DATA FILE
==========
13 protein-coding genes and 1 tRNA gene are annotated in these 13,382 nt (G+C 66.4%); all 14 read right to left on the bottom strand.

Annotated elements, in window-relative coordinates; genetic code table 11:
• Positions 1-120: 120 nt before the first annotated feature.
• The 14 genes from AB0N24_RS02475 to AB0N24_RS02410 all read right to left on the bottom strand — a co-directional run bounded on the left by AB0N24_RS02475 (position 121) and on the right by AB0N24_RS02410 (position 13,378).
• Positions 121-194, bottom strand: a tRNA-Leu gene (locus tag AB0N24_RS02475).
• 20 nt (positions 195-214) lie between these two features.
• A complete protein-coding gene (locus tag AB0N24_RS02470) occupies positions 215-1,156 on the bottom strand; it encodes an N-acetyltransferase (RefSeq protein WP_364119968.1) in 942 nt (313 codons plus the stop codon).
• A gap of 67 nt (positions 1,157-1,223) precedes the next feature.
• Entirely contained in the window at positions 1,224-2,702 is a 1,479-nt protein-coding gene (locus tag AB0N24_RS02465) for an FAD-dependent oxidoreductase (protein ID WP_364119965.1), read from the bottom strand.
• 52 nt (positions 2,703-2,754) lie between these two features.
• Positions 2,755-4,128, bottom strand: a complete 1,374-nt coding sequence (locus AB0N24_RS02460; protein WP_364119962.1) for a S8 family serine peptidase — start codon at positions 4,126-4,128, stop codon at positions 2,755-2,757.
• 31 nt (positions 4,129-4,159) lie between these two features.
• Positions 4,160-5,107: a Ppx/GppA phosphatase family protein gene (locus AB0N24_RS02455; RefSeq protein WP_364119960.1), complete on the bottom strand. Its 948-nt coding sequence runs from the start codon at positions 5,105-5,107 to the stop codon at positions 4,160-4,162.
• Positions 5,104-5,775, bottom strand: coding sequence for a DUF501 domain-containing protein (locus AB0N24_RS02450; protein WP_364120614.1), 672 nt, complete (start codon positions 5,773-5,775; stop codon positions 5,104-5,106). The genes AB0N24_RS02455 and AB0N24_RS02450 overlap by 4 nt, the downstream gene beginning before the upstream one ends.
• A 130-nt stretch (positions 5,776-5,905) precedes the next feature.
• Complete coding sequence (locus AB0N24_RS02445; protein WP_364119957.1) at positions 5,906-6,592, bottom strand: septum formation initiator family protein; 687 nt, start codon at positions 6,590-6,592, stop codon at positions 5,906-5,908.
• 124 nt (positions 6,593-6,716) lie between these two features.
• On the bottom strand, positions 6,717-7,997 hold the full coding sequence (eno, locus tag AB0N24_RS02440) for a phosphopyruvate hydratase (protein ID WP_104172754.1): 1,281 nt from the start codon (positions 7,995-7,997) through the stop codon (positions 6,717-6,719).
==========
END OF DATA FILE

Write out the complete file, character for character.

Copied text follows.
13 protein-coding genes and 1 tRNA gene are annotated in these 13,382 nt (G+C 66.4%); all 14 read right to left on the bottom strand.

Annotated elements, in window-relative coordinates; genetic code table 11:
• Positions 1-120: 120 nt before the first annotated feature.
• The 14 genes from AB0N24_RS02475 to AB0N24_RS02410 all read right to left on the bottom strand — a co-directional run bounded on the left by AB0N24_RS02475 (position 121) and on the right by AB0N24_RS02410 (position 13,378).
• Positions 121-194, bottom strand: a tRNA-Leu gene (locus tag AB0N24_RS02475).
• 20 nt (positions 195-214) lie between these two features.
• A complete protein-coding gene (locus tag AB0N24_RS02470) occupies positions 215-1,156 on the bottom strand; it encodes an N-acetyltransferase (RefSeq protein WP_364119968.1) in 942 nt (313 codons plus the stop codon).
• A gap of 67 nt (positions 1,157-1,223) precedes the next feature.
• Entirely contained in the window at positions 1,224-2,702 is a 1,479-nt protein-coding gene (locus tag AB0N24_RS02465) for an FAD-dependent oxidoreductase (protein ID WP_364119965.1), read from the bottom strand.
• 52 nt (positions 2,703-2,754) lie between these two features.
• Positions 2,755-4,128, bottom strand: a complete 1,374-nt coding sequence (locus AB0N24_RS02460; protein WP_364119962.1) for a S8 family serine peptidase — start codon at positions 4,126-4,128, stop codon at positions 2,755-2,757.
• 31 nt (positions 4,129-4,159) lie between these two features.
• Positions 4,160-5,107: a Ppx/GppA phosphatase family protein gene (locus AB0N24_RS02455; RefSeq protein WP_364119960.1), complete on the bottom strand. Its 948-nt coding sequence runs from the start codon at positions 5,105-5,107 to the stop codon at positions 4,160-4,162.
• Positions 5,104-5,775, bottom strand: coding sequence for a DUF501 domain-containing protein (locus AB0N24_RS02450; protein WP_364120614.1), 672 nt, complete (start codon positions 5,773-5,775; stop codon positions 5,104-5,106). The genes AB0N24_RS02455 and AB0N24_RS02450 overlap by 4 nt, the downstream gene beginning before the upstream one ends.
• A 130-nt stretch (positions 5,776-5,905) precedes the next feature.
• Complete coding sequence (locus AB0N24_RS02445; protein WP_364119957.1) at positions 5,906-6,592, bottom strand: septum formation initiator family protein; 687 nt, start codon at positions 6,590-6,592, stop codon at positions 5,906-5,908.
• 124 nt (positions 6,593-6,716) lie between these two features.
• On the bottom strand, positions 6,717-7,997 hold the full coding sequence (eno, locus tag AB0N24_RS02440) for a phosphopyruvate hydratase (protein ID WP_104172754.1): 1,281 nt from the start codon (positions 7,995-7,997) through the stop codon (positions 6,717-6,719).